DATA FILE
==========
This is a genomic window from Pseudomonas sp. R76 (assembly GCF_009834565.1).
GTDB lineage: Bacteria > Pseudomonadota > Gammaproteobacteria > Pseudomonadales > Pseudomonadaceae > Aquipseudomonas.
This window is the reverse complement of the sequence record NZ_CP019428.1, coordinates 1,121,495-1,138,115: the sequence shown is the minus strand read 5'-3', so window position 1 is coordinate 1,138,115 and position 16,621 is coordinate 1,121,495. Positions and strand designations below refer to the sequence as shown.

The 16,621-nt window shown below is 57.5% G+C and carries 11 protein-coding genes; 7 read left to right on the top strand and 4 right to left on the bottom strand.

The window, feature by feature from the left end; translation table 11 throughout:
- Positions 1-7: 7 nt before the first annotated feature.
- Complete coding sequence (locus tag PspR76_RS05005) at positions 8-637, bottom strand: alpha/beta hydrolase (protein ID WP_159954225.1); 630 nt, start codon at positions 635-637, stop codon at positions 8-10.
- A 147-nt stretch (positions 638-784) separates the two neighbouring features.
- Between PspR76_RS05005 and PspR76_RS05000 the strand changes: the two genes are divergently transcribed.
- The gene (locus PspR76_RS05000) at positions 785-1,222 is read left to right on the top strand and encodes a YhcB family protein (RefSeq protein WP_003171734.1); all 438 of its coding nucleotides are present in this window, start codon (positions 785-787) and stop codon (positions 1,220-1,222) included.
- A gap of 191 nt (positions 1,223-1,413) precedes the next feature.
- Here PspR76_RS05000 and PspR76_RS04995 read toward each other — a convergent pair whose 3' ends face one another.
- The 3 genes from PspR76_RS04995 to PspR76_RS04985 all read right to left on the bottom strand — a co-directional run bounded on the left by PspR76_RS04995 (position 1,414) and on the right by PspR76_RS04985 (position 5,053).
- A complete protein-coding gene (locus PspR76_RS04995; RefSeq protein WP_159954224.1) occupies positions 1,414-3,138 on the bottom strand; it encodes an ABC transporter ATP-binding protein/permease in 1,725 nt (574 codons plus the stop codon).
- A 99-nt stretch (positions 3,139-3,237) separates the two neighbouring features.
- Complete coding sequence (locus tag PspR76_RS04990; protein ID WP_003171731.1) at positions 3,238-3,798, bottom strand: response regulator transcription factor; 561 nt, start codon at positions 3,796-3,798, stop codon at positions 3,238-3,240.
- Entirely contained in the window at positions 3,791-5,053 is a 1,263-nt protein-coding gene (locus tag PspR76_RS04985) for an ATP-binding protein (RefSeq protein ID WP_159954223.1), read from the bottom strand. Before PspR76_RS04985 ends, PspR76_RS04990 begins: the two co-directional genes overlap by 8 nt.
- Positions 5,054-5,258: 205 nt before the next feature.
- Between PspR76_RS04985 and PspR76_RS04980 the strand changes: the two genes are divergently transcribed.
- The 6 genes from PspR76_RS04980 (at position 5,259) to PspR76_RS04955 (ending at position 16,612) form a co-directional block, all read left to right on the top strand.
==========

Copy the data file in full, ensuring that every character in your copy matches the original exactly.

This is a genomic window from Pseudomonas sp. R76 (assembly GCF_009834565.1).
GTDB lineage: Bacteria > Pseudomonadota > Gammaproteobacteria > Pseudomonadales > Pseudomonadaceae > Aquipseudomonas.
This window is the reverse complement of the sequence record NZ_CP019428.1, coordinates 1,121,495-1,138,115: the sequence shown is the minus strand read 5'-3', so window position 1 is coordinate 1,138,115 and position 16,621 is coordinate 1,121,495. Positions and strand designations below refer to the sequence as shown.

The 16,621-nt window shown below is 57.5% G+C and carries 11 protein-coding genes; 7 read left to right on the top strand and 4 right to left on the bottom strand.

The window, feature by feature from the left end; translation table 11 throughout:
- Positions 1-7: 7 nt before the first annotated feature.
- Complete coding sequence (locus tag PspR76_RS05005) at positions 8-637, bottom strand: alpha/beta hydrolase (protein ID WP_159954225.1); 630 nt, start codon at positions 635-637, stop codon at positions 8-10.
- A 147-nt stretch (positions 638-784) separates the two neighbouring features.
- Between PspR76_RS05005 and PspR76_RS05000 the strand changes: the two genes are divergently transcribed.
- The gene (locus PspR76_RS05000) at positions 785-1,222 is read left to right on the top strand and encodes a YhcB family protein (RefSeq protein WP_003171734.1); all 438 of its coding nucleotides are present in this window, start codon (positions 785-787) and stop codon (positions 1,220-1,222) included.
- A gap of 191 nt (positions 1,223-1,413) precedes the next feature.
- Here PspR76_RS05000 and PspR76_RS04995 read toward each other — a convergent pair whose 3' ends face one another.
- The 3 genes from PspR76_RS04995 to PspR76_RS04985 all read right to left on the bottom strand — a co-directional run bounded on the left by PspR76_RS04995 (position 1,414) and on the right by PspR76_RS04985 (position 5,053).
- A complete protein-coding gene (locus PspR76_RS04995; RefSeq protein WP_159954224.1) occupies positions 1,414-3,138 on the bottom strand; it encodes an ABC transporter ATP-binding protein/permease in 1,725 nt (574 codons plus the stop codon).
- A 99-nt stretch (positions 3,139-3,237) separates the two neighbouring features.
- Complete coding sequence (locus tag PspR76_RS04990; protein ID WP_003171731.1) at positions 3,238-3,798, bottom strand: response regulator transcription factor; 561 nt, start codon at positions 3,796-3,798, stop codon at positions 3,238-3,240.
- Entirely contained in the window at positions 3,791-5,053 is a 1,263-nt protein-coding gene (locus tag PspR76_RS04985) for an ATP-binding protein (RefSeq protein ID WP_159954223.1), read from the bottom strand. Before PspR76_RS04985 ends, PspR76_RS04990 begins: the two co-directional genes overlap by 8 nt.
- Positions 5,054-5,258: 205 nt before the next feature.
- Between PspR76_RS04985 and PspR76_RS04980 the strand changes: the two genes are divergently transcribed.
- The 6 genes from PspR76_RS04980 (at position 5,259) to PspR76_RS04955 (ending at position 16,612) form a co-directional block, all read left to right on the top strand.